What is Ibogaine? A naturally occurring psychoactive plant alkaloid It is sourced from the roots of the plant TabernantheIboga that grows in the forests of West Africa TabernantheIboga plant
Ibogaine’s History Traditionally used for thousands of years as a catalyst for spiritual exploration and healing by the African Bwiti culture.
Ibogaine’s History Howard S. Lotsof first discovered Ibogaine’s ability to disrupt chemical dependency in 1962-63 Ever since, he has been researching everything about it and advocating for it’s use in treating addiction As of March 2007, 12 people out of 3611 died in relation to Ibogaine treatment but also in relation to other factors Has been used to treat chemical dependence for over 40 years and has a 65% abstinence rate over 10% with conventional drug treatment programs No potential for abuse
antagonist and an agonist as well as directly and indirectly
Ibogaine’s Effects Works in two ways: Reduction of withdrawal symptoms & cravings & sustained periods of abstinence or reduced use Produces a subjective experience where the person may undergo processes where their life & choices are examined & reassessed
Forms and Dosage Botanical root bark Total alkaloid extract Purified Ibogaine HCl (99.4% purity) Doses are determined on an individual patient basis and are based on kg as well as addiction severity. Normal dosing is usually 15-20mg/kg for full therapeutic effect Cost is roughly $4700-$4900 for 5 day treatment program on Vancouver Island
Ibogaine Administration An oral capsule Takes approx. 45 minutes to take effect & decrease withdrawal symptoms Should be taken in place of next narcotic dose Blood pressure & pulse should be checked every 30 min for first 4-8 hours & then if stable, every hour thereafter Effects occur in 3 stages and can last up to 36 hours
First Stage Patient will usually want to lay prone & still as may experience motion related N&V Skin tends to become numb May hear an initial buzzing or oscillating sound A period of dream-like visualization may last for 3 to 4 hours & ends abruptly should it occur at all May experience random flashes of light that appear everywhere with eyes open & may last for hours or days. Visualization on the other hand is most common with eyes closed.
Second stage Follows visualization & has been described as one in which the patient principally experiences cognitive evaluation or a review of issues that are important to them They may cover every possible scenario from early childhood experiences to current health issues & may last for as few as 8 hours or for 20 hours or longer.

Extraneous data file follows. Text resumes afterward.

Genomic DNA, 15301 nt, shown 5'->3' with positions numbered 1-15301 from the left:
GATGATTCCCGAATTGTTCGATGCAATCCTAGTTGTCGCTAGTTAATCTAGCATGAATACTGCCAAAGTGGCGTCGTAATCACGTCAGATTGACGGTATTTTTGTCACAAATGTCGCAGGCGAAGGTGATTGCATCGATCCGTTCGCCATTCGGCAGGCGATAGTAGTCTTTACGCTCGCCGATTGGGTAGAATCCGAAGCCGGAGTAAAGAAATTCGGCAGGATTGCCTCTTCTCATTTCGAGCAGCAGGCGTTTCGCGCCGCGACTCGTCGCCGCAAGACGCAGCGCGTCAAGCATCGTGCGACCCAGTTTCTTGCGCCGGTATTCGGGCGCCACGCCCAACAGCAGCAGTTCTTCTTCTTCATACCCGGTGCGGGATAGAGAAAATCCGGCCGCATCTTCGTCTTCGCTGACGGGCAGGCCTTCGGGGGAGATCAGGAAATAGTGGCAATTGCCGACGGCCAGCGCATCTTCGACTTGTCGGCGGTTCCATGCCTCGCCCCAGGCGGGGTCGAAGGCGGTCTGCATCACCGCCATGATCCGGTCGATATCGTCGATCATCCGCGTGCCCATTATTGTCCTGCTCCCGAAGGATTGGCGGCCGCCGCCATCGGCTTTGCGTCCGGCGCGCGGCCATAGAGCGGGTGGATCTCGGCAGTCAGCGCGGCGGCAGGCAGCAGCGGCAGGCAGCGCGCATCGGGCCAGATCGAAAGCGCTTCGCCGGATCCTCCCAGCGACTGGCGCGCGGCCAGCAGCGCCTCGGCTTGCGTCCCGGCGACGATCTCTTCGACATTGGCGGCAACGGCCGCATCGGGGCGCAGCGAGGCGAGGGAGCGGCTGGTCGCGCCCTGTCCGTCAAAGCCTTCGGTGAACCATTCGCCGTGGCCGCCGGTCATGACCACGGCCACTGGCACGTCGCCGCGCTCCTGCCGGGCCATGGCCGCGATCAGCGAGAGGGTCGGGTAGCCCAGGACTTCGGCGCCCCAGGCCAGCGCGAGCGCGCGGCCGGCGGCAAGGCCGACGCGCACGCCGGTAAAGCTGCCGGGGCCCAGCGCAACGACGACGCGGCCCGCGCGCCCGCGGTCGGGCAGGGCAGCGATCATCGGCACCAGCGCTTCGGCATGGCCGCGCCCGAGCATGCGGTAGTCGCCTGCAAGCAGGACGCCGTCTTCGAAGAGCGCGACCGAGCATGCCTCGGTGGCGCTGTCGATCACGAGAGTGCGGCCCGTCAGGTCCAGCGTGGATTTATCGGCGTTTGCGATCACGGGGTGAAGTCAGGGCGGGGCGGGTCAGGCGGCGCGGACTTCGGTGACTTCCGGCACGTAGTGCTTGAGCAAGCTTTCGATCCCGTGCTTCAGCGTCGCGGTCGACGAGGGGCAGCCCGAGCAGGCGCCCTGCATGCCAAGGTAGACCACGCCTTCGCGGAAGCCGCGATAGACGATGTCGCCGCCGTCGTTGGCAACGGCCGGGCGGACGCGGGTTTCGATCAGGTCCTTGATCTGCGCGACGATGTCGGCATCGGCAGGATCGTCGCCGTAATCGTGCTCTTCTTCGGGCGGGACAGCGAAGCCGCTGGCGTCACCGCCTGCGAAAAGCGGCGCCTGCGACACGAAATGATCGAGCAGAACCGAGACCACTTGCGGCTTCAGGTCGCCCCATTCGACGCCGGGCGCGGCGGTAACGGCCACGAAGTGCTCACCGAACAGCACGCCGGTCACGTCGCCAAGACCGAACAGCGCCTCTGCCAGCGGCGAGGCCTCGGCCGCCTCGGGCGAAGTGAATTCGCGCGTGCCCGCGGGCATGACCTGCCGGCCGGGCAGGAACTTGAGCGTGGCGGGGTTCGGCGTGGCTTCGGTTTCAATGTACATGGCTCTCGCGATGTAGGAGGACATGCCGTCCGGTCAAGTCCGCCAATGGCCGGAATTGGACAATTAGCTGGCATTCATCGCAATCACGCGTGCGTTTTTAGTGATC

Third Stage Also known as Residual Stimulation stage It tends to leave the patient exhausted & therefore is somewhat uncomfortable May remain awake for two or more days but most patients will sleep within 24-48 hours of Ibogaine administration Usually, there is a long term diminishment of the need for sleep over weeks or months Some patients may require or request sedation
Post Ibogaine Treatment Therapy Patients are encouraged to attend NA or AA meetings for further support Many are encouraged to have supports &/or resources in place before detox-ing Other additional treatment therapies
Contraindications History of heart attacks or cardiovascular disease/abnormalities Concurrent opiate/stimulant drug use Active psychological or neurological disorders Beck Depression Inventory score > 24 Active TB or pregnancy Impaired kidney, liver or GI function Concurrent drugs that may cause adverse ibogaine/drug interactions
PHN Role Know use/effects of Ibogaine in case a client inquires about it or presents themselves on it Advocate for its use/funding in addictions treatment through a harm reduction, health promotion perspective Educate the public and patients on benefits & risks of Ibogaine compared to conventional treatments so they can make the best choice possible & can advocate for themselves & others Know difference b/w opioid withdrawal & Ibogaine’s effects
Q & A !! Where does Ibogaine originate from? Who qualifies for Ibogaine treatment? How long does the therapy typically last? What are the two main ways that Ibogaine works on treating chemical dependence? How many different forms are there? How is it typically taken? What should a nurse do while taking care of a person on Ibogaine?
References Ibogaine Association. (2006). Retrieved February 27, 2008 from http://www.ibogaine-therapy.net/ Ibogaine Research Project. (2005). Retrieved February 27, 2008 from http://www.ibogaine-research.org/Ibogaine-Research-Project/Ibogaine.html Ibogaine Roots of Hope: CBS. Retrived from Veoh videos and internet television athttp://www.veoh.com/videos/v927524wxpsC5nk Ibogaine Therapy House. (2008). Retrieved February 27, 2008 from http://www.ibogatherapyhouse.net/cms/content/view/22/37/ Multidisciplinary Association for Psychedelic Studies. (2007). Ibogaine studies and research projects. Retrieved February 27, 2008 from http://www.maps.org/ibogaine/ Roslin, A. (2007, Oct. 25). THE QUEST FOR THE ULTIMATE CURE FOR ADDICTION.The Georgia Straight. Retrieved February 27th, 2008 from http://www.mapinc.org/drugnews/v07/n1235/a06.html. The Ibogaine Dossier. (1999). Retrieved February 27, 2008 from http://www.ibogaine.org/index.html/